As we lifted off YVR and headed west across the Pacific I tried
to ignore my feelings of apprehension. Our decision to go to Myanmar (a.k.a.
Burma) was not made lightly or without considerable soul searching.
Pro-democracy protests triggered by a sharp increase in the cost of fuel began
sweeping across the country on Aug. 19 and by Sept. 23, the day we left for
Yangon, there were reports of massive civil unrest throughout the country. And
the brutal military junta that has ruled the country by force for nearly 50
years has little patience with protestors. More than 3,000 people were killed
when the same government put down a peaceful student protest in 1988.
I also felt a twinge of guilt. Nobel Peace Prize laureate Aung
San Suu Kyi, fearing that tourist dollars will be used to support the junta,
has urged visitors to boycott her country. Suu Kyi, whose National League for
Democracy was elected in 1990, has spent most of the last 18 years under house
arrest. It’s hard to disagree with someone of her stature and dedication but
there are strong arguments against a tourist boycott. “If the tourists stop
coming,” one shop owner told us, “half a million people will have no jobs.” In
the end we rationalized that by avoiding government-owned enterprises we could
channel most of our dollars to the people. And in a country where the average
per-capita income is less than one dollar a day a few tourist dollars can mean
the difference between eating and going hungry.
We ran into the paranoia of Burmese officialdom almost as soon
as we arrived at Yangon’s brand new International Airport. One of our packs was
missing and I wanted to report it to Thai Air. An airport official told me I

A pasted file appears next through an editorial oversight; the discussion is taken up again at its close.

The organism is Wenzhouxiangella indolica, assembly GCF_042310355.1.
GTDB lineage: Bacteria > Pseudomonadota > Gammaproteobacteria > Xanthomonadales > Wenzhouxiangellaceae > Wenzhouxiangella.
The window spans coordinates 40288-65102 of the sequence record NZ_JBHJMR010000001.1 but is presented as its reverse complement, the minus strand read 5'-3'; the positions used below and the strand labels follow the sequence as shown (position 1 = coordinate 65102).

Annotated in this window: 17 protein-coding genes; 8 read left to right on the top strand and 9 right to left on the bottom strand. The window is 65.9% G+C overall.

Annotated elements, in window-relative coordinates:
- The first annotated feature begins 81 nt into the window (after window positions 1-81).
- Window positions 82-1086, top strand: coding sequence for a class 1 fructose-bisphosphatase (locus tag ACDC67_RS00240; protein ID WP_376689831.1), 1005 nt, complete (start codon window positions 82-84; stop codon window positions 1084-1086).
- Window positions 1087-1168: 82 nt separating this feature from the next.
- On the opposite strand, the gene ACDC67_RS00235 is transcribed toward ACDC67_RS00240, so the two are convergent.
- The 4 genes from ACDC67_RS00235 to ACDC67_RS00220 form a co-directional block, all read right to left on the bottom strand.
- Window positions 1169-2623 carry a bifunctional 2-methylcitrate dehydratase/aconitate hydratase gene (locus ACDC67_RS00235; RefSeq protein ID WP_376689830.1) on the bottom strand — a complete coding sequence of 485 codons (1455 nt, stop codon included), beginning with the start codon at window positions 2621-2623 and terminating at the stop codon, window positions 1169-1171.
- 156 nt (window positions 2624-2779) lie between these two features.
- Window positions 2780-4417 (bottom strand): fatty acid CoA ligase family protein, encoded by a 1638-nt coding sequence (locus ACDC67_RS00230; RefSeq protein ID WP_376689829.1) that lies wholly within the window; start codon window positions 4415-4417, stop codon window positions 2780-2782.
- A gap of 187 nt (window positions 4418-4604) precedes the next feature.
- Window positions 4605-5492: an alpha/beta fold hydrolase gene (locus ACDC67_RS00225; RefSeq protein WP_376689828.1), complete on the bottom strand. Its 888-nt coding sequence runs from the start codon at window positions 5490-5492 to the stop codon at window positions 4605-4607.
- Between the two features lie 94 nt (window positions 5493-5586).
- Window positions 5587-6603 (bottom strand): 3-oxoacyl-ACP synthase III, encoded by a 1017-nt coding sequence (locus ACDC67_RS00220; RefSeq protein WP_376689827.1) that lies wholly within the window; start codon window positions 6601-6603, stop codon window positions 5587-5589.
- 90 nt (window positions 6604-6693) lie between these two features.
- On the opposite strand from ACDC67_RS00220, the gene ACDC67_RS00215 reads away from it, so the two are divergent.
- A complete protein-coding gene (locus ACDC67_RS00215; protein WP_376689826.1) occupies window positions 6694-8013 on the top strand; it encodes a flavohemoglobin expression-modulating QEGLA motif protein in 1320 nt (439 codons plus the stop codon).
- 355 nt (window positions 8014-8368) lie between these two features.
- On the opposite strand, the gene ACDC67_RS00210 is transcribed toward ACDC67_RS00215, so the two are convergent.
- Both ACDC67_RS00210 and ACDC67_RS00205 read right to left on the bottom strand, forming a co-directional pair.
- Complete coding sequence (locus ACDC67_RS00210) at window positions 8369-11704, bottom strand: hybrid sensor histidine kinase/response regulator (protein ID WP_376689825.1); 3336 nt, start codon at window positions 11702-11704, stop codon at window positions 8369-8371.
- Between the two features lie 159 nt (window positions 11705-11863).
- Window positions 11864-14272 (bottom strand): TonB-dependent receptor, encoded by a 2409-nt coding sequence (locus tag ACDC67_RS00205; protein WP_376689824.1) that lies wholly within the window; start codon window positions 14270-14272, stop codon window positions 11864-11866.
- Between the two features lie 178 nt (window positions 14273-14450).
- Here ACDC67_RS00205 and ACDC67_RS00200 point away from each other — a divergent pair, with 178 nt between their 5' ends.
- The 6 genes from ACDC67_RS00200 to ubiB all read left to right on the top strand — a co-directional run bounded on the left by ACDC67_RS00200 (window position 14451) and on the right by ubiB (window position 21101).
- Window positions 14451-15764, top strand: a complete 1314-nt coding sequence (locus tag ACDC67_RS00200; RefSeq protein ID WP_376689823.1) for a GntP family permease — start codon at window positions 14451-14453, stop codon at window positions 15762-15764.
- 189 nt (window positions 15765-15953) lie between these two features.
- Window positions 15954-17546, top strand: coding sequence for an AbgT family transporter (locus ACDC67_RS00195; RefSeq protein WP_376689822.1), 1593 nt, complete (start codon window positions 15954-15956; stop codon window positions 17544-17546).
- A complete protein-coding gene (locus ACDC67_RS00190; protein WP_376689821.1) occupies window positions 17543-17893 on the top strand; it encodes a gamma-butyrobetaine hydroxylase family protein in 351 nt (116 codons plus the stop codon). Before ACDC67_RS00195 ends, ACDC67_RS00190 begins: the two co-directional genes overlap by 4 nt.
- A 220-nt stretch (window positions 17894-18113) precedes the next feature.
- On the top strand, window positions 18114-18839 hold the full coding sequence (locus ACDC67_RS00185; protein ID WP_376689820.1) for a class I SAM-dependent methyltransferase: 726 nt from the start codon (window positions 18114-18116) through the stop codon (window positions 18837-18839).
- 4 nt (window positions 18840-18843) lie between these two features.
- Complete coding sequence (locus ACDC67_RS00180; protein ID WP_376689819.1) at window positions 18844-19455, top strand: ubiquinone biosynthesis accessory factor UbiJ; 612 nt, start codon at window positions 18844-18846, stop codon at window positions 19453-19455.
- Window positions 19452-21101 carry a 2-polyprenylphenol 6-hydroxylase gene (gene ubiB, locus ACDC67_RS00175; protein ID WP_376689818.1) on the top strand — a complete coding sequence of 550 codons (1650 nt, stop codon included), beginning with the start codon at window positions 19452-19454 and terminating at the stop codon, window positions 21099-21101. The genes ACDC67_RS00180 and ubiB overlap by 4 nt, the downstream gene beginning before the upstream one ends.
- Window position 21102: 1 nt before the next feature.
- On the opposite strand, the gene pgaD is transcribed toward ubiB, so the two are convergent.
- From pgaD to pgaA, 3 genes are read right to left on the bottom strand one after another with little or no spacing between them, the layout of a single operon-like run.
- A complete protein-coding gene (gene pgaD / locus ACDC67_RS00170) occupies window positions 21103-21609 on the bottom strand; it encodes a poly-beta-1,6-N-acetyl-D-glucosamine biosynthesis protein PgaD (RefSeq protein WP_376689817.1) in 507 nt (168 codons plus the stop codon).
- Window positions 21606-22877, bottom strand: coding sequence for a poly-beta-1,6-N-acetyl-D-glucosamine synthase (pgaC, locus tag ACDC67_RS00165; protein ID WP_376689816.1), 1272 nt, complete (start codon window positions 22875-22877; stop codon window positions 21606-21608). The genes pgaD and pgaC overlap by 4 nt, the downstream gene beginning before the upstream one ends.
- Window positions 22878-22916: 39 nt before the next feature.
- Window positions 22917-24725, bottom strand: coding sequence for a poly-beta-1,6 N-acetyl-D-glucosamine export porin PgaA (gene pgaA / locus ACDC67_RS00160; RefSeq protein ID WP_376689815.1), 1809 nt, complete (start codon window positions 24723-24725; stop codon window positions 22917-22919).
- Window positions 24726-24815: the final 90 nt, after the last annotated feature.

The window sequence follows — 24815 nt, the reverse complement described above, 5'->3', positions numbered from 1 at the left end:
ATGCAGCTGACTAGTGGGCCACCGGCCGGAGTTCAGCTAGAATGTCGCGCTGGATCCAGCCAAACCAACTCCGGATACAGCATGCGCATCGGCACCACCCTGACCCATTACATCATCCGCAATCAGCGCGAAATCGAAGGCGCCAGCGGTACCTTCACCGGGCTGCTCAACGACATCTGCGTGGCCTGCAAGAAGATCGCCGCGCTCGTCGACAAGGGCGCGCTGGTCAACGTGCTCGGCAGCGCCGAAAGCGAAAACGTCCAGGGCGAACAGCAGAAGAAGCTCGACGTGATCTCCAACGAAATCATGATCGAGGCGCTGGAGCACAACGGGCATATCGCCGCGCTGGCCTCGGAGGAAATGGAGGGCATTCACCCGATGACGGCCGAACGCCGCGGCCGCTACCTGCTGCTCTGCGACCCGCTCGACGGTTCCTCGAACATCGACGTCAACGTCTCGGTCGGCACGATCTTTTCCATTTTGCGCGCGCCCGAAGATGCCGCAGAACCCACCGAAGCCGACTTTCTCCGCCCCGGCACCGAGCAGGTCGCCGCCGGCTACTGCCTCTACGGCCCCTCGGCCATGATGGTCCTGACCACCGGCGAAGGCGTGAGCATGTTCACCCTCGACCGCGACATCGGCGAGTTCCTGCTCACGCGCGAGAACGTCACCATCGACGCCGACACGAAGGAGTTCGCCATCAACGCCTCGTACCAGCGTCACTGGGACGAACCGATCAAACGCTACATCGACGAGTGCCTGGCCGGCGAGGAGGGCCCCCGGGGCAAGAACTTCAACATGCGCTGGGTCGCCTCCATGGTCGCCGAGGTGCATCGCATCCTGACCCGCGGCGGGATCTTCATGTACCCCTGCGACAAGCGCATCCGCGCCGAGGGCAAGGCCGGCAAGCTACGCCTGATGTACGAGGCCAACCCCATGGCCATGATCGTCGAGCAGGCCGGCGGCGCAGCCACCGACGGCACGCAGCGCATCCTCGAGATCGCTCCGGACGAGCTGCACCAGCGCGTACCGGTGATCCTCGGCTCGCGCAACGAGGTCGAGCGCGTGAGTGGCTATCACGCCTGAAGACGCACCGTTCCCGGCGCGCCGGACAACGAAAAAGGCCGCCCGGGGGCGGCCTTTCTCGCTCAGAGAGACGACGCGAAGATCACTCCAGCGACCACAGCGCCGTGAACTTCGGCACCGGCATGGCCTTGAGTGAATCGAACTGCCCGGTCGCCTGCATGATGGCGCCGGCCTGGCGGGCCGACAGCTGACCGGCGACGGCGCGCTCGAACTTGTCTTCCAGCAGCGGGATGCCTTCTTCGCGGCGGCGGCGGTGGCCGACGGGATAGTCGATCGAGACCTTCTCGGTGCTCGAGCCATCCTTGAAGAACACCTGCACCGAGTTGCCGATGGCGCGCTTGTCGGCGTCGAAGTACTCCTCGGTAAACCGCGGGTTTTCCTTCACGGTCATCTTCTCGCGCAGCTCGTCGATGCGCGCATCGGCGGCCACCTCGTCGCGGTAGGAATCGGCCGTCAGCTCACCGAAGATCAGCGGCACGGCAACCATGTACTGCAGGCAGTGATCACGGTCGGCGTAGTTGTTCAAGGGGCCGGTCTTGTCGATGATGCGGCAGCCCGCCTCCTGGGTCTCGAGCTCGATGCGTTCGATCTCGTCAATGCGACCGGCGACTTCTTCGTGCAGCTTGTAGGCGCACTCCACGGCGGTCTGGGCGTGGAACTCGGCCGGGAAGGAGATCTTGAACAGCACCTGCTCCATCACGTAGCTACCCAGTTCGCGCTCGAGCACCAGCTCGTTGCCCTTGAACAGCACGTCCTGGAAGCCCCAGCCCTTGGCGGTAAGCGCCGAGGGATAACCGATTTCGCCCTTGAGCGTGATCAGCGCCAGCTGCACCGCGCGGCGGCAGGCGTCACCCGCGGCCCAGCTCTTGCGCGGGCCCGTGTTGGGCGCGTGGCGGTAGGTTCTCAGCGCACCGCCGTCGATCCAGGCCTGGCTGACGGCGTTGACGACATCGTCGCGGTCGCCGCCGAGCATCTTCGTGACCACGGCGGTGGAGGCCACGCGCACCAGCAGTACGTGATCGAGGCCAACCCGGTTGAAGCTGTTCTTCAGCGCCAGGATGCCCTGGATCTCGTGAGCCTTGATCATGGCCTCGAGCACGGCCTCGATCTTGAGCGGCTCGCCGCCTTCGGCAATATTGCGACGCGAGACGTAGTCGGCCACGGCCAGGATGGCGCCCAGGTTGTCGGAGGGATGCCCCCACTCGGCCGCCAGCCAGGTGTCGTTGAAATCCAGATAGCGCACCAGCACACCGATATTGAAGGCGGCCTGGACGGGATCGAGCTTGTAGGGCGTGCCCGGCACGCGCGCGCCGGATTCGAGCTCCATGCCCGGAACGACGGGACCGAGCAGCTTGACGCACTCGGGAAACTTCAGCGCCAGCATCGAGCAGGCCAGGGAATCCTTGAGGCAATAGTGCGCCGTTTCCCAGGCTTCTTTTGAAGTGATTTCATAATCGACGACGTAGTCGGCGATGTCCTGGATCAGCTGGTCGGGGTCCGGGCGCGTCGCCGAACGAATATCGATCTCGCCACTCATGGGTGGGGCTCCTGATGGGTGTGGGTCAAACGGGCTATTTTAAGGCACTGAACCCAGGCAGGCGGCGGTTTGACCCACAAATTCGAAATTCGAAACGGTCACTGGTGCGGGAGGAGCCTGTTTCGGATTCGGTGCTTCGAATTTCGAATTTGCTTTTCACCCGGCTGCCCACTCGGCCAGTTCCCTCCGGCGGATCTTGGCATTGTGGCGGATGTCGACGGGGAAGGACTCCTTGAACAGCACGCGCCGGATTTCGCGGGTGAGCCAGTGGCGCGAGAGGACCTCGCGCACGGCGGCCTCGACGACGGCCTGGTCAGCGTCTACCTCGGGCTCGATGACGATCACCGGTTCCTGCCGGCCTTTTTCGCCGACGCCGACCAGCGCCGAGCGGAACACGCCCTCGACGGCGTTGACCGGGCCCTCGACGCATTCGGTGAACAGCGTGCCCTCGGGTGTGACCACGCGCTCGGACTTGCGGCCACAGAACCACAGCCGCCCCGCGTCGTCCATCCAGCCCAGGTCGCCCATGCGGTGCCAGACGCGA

couldn’t go to the Thai Air office. “It’s upstairs,” he explained, “just wait
here.” He disappeared, along with everyone else in the building.
That’s when Maung (not his real name) asked if we needed help.
Dressed in the traditional skirt-like longyi, Maung had no official connection
with the airport but he knew the ropes. “You need security clearance to go
upstairs he explained.” He led us down a corridor and spoke to a uniformed
officer behind a tiny barred window. “Passports!” The guy demanded. And in
exchange for our passports we were given security tags that got us past an armed
checkpoint and up to the second floor where we reported our lost baggage to a
disinterested official. Not a great start.
We accepted Maung’s offer to get us a cab to the Panorama Hotel
in downtown Yangon, and to our surprise he came with us. Explaining that he
could not speak freely except in the car he told us about the demonstrations
and pointed out the road leading to Suu Kyi’s residence. Blocked by a barricade
of wood and razor wire, it was guarded by several soldiers with assault rifles.
A short distance farther our road was also blocked, not by soldiers but by a
crowd of demonstrators including hundreds of saffron-robed monks. The driver
detoured around them, through axel-deep puddles from the previous day’s monsoon
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